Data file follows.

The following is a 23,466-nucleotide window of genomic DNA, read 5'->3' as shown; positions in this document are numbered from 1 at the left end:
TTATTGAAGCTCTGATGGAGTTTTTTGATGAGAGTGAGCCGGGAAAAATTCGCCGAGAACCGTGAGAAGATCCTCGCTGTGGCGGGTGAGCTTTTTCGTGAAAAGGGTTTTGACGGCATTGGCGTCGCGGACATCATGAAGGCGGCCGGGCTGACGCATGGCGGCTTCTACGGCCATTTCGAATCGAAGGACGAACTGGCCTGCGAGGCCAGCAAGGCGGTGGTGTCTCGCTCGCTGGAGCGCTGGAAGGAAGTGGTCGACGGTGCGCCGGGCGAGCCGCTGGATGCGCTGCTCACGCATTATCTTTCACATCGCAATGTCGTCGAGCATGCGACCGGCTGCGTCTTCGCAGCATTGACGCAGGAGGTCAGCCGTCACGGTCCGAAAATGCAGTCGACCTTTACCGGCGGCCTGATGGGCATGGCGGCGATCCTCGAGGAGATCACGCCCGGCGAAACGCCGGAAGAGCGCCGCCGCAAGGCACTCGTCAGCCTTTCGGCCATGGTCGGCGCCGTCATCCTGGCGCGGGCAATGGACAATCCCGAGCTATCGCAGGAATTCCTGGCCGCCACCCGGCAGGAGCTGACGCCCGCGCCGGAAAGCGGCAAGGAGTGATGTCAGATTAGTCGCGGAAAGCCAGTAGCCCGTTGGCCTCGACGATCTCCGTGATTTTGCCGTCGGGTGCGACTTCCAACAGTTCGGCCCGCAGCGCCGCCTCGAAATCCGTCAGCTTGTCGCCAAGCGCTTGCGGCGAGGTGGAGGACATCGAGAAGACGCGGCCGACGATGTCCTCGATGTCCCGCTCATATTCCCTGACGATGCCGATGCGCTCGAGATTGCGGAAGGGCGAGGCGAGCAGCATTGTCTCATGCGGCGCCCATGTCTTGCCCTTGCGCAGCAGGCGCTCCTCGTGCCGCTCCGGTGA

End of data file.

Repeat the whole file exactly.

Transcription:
The following is a 23,466-nucleotide window of genomic DNA, read 5'->3' as shown; positions in this document are numbered from 1 at the left end:
TTATTGAAGCTCTGATGGAGTTTTTTGATGAGAGTGAGCCGGGAAAAATTCGCCGAGAACCGTGAGAAGATCCTCGCTGTGGCGGGTGAGCTTTTTCGTGAAAAGGGTTTTGACGGCATTGGCGTCGCGGACATCATGAAGGCGGCCGGGCTGACGCATGGCGGCTTCTACGGCCATTTCGAATCGAAGGACGAACTGGCCTGCGAGGCCAGCAAGGCGGTGGTGTCTCGCTCGCTGGAGCGCTGGAAGGAAGTGGTCGACGGTGCGCCGGGCGAGCCGCTGGATGCGCTGCTCACGCATTATCTTTCACATCGCAATGTCGTCGAGCATGCGACCGGCTGCGTCTTCGCAGCATTGACGCAGGAGGTCAGCCGTCACGGTCCGAAAATGCAGTCGACCTTTACCGGCGGCCTGATGGGCATGGCGGCGATCCTCGAGGAGATCACGCCCGGCGAAACGCCGGAAGAGCGCCGCCGCAAGGCACTCGTCAGCCTTTCGGCCATGGTCGGCGCCGTCATCCTGGCGCGGGCAATGGACAATCCCGAGCTATCGCAGGAATTCCTGGCCGCCACCCGGCAGGAGCTGACGCCCGCGCCGGAAAGCGGCAAGGAGTGATGTCAGATTAGTCGCGGAAAGCCAGTAGCCCGTTGGCCTCGACGATCTCCGTGATTTTGCCGTCGGGTGCGACTTCCAACAGTTCGGCCCGCAGCGCCGCCTCGAAATCCGTCAGCTTGTCGCCAAGCGCTTGCGGCGAGGTGGAGGACATCGAGAAGACGCGGCCGACGATGTCCTCGATGTCCCGCTCATATTCCCTGACGATGCCGATGCGCTCGAGATTGCGGAAGGGCGAGGCGAGCAGCATTGTCTCATGCGGCGCCCATGTCTTGCCCTTGCGCAGCAGGCGCTCCTCGTGCCGCTCCGGTGA